Back to Back Issues Page
Your Life is Your Story, Issue #037 – The Finish Line
January 21, 2007

"Your past is your story up to now. The future is the story yet to come. The present is where you live with that experience, your hopes and your dreams."

Your Life is Your Story Newsletter

January 21, 2007 Issue-037 – The Finish Line

From Tom Gilbert – Editor and Writer,

In this Issue:

Opening remarks: Running and Surfing
Featured Article: The Finish Line
Resources You Can Use: Timelines and various software products

Opening Remarks: Running and Surfing

I finished running a full marathon last week. Many of you know this has been a goal of mine and that I’ve been in training for several months. It was hard and an amazing experience and I wrote about it in this month’s feature article.

Since I also spend a great deal of time online exploring various tools and resources that are helpful in preserving your personal history I’ve decided to include several in the Resources You Can Use section. I hope you find them helpful.

I appreciate the opportunity to present another ezine issue to you. You can always email me with questions and comments. I welcome the feedback.

You are receiving this e-zine because you signed up for it or someone who is subscribed passed it along to you. If a friend DID forward this to you consider subscribing by visiting our signup page . Also, let me know what you’d like to see more of in this newsletter – simply reply to this email e-zine.

While the main focus of this newsletter is to share thoughts, ideas, and insights on life story writing you should know that I offer various services and also mention some products and services that can be helpful. You are under no obligation to purchase anything, but if any of these products or services are helpful and you decide to utilize them then I am most grateful.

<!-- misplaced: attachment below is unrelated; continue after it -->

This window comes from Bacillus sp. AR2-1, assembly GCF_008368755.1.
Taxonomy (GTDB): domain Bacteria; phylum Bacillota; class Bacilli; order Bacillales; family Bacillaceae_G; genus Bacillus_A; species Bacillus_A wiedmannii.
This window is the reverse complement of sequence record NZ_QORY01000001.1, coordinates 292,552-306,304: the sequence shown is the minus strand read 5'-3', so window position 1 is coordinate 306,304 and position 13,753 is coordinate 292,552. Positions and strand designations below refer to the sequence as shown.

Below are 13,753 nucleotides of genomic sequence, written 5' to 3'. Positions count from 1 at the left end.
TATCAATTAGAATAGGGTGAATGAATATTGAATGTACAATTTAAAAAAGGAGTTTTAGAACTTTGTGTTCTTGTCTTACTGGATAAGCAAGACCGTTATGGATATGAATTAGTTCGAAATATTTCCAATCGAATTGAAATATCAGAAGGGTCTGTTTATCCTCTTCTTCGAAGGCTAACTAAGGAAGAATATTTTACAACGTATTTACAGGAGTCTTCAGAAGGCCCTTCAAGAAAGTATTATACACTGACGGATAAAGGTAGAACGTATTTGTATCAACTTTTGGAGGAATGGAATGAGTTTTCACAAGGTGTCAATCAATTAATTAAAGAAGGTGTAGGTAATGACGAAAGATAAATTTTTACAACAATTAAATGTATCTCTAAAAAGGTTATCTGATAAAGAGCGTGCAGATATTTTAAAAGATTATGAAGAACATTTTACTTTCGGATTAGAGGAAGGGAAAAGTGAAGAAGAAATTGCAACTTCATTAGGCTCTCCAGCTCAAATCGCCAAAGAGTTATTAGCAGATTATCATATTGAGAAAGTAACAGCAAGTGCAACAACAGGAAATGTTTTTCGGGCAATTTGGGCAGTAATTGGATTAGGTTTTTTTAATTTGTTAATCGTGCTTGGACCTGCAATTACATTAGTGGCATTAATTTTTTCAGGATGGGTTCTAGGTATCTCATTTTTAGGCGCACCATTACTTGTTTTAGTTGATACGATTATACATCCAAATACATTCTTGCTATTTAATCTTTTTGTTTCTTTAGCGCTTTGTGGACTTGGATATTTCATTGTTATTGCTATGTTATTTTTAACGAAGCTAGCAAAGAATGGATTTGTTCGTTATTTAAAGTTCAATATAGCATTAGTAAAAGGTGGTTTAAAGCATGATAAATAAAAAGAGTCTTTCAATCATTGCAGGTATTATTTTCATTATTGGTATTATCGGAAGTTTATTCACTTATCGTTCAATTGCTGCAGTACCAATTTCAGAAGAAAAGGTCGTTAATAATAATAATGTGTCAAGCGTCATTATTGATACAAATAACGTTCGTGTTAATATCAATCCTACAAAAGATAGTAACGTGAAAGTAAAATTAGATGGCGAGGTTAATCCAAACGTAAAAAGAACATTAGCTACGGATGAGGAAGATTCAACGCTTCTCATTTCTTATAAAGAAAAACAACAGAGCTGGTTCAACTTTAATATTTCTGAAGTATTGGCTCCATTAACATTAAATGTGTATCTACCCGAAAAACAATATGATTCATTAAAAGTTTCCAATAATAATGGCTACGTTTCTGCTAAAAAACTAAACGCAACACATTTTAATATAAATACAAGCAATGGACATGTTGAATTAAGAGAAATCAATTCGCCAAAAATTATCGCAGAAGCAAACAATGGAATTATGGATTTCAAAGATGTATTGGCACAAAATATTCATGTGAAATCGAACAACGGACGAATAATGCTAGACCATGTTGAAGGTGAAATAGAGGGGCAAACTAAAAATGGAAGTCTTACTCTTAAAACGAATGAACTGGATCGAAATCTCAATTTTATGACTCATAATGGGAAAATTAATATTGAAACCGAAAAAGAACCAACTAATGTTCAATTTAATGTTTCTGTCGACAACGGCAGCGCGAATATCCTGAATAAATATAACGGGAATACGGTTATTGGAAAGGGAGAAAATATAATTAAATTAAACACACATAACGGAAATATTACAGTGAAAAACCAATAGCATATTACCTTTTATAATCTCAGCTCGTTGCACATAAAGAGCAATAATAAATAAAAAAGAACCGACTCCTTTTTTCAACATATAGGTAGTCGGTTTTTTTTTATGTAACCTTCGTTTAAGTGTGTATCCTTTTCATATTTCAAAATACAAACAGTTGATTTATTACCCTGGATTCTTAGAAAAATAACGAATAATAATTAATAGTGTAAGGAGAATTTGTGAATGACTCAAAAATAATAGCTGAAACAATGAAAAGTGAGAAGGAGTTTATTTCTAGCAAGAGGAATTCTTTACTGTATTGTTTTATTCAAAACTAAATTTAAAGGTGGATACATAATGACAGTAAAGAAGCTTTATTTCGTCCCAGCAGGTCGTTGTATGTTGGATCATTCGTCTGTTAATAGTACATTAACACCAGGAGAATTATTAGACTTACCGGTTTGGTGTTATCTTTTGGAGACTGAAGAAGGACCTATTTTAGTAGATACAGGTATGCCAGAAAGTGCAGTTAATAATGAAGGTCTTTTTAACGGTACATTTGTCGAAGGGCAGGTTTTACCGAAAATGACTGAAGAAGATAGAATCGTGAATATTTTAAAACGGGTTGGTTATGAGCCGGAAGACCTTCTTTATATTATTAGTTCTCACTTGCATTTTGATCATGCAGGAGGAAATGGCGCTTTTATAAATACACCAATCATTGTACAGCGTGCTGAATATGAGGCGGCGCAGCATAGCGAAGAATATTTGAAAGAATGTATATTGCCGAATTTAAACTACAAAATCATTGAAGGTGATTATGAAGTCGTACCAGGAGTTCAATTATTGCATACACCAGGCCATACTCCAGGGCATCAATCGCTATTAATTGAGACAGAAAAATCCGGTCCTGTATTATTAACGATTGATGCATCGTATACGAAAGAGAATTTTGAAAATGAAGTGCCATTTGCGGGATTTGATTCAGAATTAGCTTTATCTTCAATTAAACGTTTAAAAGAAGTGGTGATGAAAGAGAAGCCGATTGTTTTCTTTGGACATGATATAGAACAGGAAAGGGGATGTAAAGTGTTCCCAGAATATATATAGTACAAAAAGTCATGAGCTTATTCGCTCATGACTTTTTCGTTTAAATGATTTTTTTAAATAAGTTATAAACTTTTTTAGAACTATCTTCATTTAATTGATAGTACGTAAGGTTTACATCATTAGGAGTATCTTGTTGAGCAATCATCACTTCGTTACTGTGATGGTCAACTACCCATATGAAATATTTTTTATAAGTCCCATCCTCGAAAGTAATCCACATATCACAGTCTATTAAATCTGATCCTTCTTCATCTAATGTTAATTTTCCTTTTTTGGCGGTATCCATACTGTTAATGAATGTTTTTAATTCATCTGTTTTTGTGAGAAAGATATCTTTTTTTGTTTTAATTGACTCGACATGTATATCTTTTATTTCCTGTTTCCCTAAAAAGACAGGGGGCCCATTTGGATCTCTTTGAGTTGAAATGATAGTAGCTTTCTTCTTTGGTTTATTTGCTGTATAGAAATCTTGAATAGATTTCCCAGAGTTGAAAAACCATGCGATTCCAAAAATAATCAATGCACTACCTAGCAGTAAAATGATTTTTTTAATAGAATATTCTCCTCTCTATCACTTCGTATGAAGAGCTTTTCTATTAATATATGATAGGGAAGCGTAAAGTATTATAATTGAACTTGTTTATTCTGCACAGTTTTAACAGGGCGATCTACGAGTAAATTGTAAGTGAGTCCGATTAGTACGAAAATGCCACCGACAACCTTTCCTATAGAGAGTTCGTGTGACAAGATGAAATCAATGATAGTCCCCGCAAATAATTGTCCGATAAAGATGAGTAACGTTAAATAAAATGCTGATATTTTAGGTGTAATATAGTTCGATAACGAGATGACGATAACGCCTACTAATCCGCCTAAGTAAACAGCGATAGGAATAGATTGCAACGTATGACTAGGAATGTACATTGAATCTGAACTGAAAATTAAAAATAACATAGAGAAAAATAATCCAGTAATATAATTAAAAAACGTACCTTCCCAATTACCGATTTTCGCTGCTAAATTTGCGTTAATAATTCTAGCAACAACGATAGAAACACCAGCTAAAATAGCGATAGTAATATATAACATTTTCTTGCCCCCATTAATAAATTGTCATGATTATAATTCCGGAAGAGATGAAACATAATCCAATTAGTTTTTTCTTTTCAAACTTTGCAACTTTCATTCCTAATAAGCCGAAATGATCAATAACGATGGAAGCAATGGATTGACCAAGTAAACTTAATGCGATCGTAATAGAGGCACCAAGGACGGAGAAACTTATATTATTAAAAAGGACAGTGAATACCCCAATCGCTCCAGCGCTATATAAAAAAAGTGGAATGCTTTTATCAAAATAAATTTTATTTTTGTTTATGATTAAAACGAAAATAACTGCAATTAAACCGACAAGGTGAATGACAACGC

Thanks for reading. – Tom

Featured Article: The Finish Line

By Tom Gilbert

Running a marathon is a big accomplishment. Less than one percent of the population ever does it. You don’t just get up one day, lace up your shoes and run that far. Twenty-six miles is a long distance and should be respected.

Running a marathon is also a lot like life. You don’t sprint through life; you are in it for the long run and the goal at the finish line is to have lived well.

I recently completed a full marathon. The weather was unusually cold on race day. It was a Sunday morning in Phoenix, Arizona and the thermometer read 29 degrees. According to the city records it was the coldest day in seventeen years. Still, after training for several months I was prepared and I felt ready. Besides, it wasn’t nearly as cold as it had been in Albuquerque the last month.

The P. F. Chang Arizona Rock n’ Roll Marathon is one of the most popular in the world. The number of entries was staggering. Between the half marathon and the full there were over 37,000 runners and walkers. This was my second event with Team in Training, the world’s largest endurance training program. The coaches and volunteers of this organization raise funds for research and improved patient aid for those battling Leukemia, Lymphoma and other blood cancers. Over the years they have raised million dollars for the Leukemia and Lymphoma Society (more here).

You might wonder what my motivation was to run a full marathon. Part of my drive came from successfully completing a half marathon in San Diego with Team in Training. Participating in that event opened my eyes, and my heart, to how running long distance races can be both a great personal accomplishment as well as supporting worthy causes.

My other reason for running was that I, like many others, know what it is like to lose a loved one to cancer. My brother-in-law, Rob, died from Leukemia in 1989. And my mother succumbed to pancreatic cancer in June of 2006.